Today I’m sharing how I built my rolling lumber cart for vertical wood storage. The side support brackets are what support the vertical wood. Those brackets allow me to store long vertical pieces of wood securely so it can’t warp, bend, bow or twist.
Rolling Lumber Cart for Vertical Wood Storage
I built my plywood cart out of 3/4″ plywood and screws but didn’t use any wood glue. I’ll eventually pull this cart apart and it will become more scrap wood. I still need to completely reconfigure my shop but won’t do that until the studio is complete so this cart is a temporary solution.
I used 2 full sheets of sanded plywood plus some extra scraps for this project.
First I attached shelves on both sides of Side1 using 1 3/4″ wood screws.
Next I attached Side 2 in the same manner.
Then I attached the last side, Side3. This side is longer than the other two so I made sure to measure from the bottom up when marking the location for that shelf on my sides. I then attached the bottom piece which extends 12″ beyond the side creating a little platform.
Create platform storage
Next I cut and attached two triangular pieces onto the platform. I secured these triangles from the bottom and the back.
These pieces are the sides to my platform storage area. You can make these sides different sizes or shapes depending on what you want to store here.
The bottom holds the Sides the correct distance apart but I’m not closing off the top of the lumber cart so I needed something to hold the smaller cavity in place. Because it only has one shelf, the top needed some stability. I cut a piece of wood to put in the back and arched it so it would transition from the shorter Side2 to the longer Side3.
I attached my 4″, locking swivel casters because I don’t want to have to lay this thing back down once I stand it up.Once Wes helped me stand it up on it’s wheels, I added some cleats across the back of each cubby to prevent the wood from being pushed out the back of the lumber cart.
Next it was time to add my side cleats and support brackets for the long vertical storage! I got excited about getting organized and got ahead of myself and filled the lumber cart up with scrap wood before I actually finished building it!
Working around the piles of scrap wood I prematurely filled my lumber cart with, I added two 1 1/2″ wide strips of plywood to the ends of my side storage area.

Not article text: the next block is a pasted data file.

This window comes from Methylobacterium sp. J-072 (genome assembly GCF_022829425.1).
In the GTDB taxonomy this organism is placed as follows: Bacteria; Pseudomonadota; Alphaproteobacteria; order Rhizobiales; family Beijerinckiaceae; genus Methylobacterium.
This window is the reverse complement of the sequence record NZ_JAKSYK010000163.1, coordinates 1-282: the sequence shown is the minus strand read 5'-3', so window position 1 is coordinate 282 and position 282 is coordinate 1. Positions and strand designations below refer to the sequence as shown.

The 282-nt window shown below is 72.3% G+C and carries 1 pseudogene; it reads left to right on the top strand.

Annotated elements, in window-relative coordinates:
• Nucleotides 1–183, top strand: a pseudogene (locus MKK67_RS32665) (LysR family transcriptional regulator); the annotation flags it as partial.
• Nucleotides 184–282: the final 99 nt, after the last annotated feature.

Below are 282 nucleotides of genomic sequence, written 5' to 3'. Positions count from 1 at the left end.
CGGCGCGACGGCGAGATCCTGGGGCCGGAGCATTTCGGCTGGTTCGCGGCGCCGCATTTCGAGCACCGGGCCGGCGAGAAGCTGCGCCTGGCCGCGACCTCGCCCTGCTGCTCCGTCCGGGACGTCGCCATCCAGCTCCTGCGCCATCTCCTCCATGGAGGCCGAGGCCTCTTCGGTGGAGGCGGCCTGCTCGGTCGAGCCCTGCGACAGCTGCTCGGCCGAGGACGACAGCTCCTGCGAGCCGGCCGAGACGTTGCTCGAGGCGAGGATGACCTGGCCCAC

Then I used my table saw to cut rabbets into 4 cleats for the side of the cart.
I attached the cleats to the side of the cart with 1 1/4″ wood screws. The rabbets are positioned at the top, back of the cleat.
Then I spend about 50 hours figuring out how to make the most functional bracket to hang from the cleat and this is what I came up with. 🙂
These brackets fit onto the cleat. Then you push the bracket assembly tightly against the wood you are storing and then drive a screw through the secondary brackets (little light green blocks) which holds the assembly right where you want it.I had to cut a couple test pieces before I got the right shape and size “cutout” for the bracket. You have to cut it to fit on your rabbet so it’s going to be a different shape/size for everyone.
I drilled 1″ holes in the ends of my brackets in case I want to use a bungee or rope to create a barrier across the front of the side storage area to keep wood from tipping forward.
The secondary brackets for the outside edges are flush on one side. This gives you something to screw through into the cart but the secondary brackets don’t stick out beyond the side of the lumber cart.
After securing the outside bracket, I stacked the wood in place and then placed a second bracket on the cleats. I pushed the wood together as tight as possible and then drilled screws through the brackets and into the lumber cart. Make sure to use shorter screws here so they don’t poke through the other side. 1 1/4″ should do.
These brackets hold the wood securely and help prevent bowing.
Secure vertical lumber
The holes I drilled in the end of the brackets will accept a rope or bungee to string across the front. This will make sure the wood doesn’t tip out of the lumber cart.
This doesn’t seem a likely issue but that feature is there if I want it.
This is a great improvement over the MESS of scrap wood I had stacked everywhere.
If you would like the full detailed plans for this lumber cart including a material Cut List, you can download that here.